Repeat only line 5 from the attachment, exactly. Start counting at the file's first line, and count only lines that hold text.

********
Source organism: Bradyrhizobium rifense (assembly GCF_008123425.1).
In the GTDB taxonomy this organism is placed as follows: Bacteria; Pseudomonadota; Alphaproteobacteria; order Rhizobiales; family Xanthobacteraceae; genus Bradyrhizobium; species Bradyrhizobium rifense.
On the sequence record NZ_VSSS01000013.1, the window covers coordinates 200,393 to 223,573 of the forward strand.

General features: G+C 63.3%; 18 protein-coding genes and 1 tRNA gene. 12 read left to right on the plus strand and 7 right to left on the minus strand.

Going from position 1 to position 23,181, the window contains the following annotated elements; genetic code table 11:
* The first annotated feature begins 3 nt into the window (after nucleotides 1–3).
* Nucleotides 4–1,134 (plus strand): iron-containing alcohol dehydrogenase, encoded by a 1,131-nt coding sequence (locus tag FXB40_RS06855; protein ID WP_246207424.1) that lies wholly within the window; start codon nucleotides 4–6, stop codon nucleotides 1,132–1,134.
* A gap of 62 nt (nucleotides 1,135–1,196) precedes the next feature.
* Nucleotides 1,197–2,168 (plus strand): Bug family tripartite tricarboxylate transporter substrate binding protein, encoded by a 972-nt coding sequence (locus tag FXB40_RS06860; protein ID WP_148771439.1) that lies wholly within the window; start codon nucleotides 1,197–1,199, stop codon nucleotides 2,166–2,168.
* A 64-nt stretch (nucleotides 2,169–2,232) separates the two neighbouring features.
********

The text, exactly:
Going from position 1 to position 23,181, the window contains the following annotated elements; genetic code table 11: